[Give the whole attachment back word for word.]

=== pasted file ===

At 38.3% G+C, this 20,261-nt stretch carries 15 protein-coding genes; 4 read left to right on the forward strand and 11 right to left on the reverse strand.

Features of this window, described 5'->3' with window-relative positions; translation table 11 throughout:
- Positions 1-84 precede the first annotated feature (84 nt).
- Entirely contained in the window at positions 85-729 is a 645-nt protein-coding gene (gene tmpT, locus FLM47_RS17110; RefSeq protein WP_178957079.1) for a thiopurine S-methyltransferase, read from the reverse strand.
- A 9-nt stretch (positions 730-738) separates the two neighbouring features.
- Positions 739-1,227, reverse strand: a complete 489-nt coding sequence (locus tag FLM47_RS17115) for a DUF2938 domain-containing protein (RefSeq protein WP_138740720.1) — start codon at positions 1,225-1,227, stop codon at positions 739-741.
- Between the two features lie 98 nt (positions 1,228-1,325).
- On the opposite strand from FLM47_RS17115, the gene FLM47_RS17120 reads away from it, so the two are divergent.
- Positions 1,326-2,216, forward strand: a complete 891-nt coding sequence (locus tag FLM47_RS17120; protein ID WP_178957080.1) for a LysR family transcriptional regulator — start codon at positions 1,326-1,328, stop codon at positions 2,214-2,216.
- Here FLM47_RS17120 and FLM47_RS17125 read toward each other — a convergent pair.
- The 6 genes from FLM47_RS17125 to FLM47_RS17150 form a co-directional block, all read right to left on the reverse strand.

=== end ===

At 38.3% G+C, this 20,261-nt stretch carries 15 protein-coding genes; 4 read left to right on the forward strand and 11 right to left on the reverse strand.

Features of this window, described 5'->3' with window-relative positions; translation table 11 throughout:
- Positions 1-84 precede the first annotated feature (84 nt).
- Entirely contained in the window at positions 85-729 is a 645-nt protein-coding gene (gene tmpT, locus FLM47_RS17110; RefSeq protein WP_178957079.1) for a thiopurine S-methyltransferase, read from the reverse strand.
- A 9-nt stretch (positions 730-738) separates the two neighbouring features.
- Positions 739-1,227, reverse strand: a complete 489-nt coding sequence (locus tag FLM47_RS17115) for a DUF2938 domain-containing protein (RefSeq protein WP_138740720.1) — start codon at positions 1,225-1,227, stop codon at positions 739-741.
- Between the two features lie 98 nt (positions 1,228-1,325).
- On the opposite strand from FLM47_RS17115, the gene FLM47_RS17120 reads away from it, so the two are divergent.
- Positions 1,326-2,216, forward strand: a complete 891-nt coding sequence (locus tag FLM47_RS17120; protein ID WP_178957080.1) for a LysR family transcriptional regulator — start codon at positions 1,326-1,328, stop codon at positions 2,214-2,216.
- Here FLM47_RS17120 and FLM47_RS17125 read toward each other — a convergent pair.
- The 6 genes from FLM47_RS17125 to FLM47_RS17150 form a co-directional block, all read right to left on the reverse strand.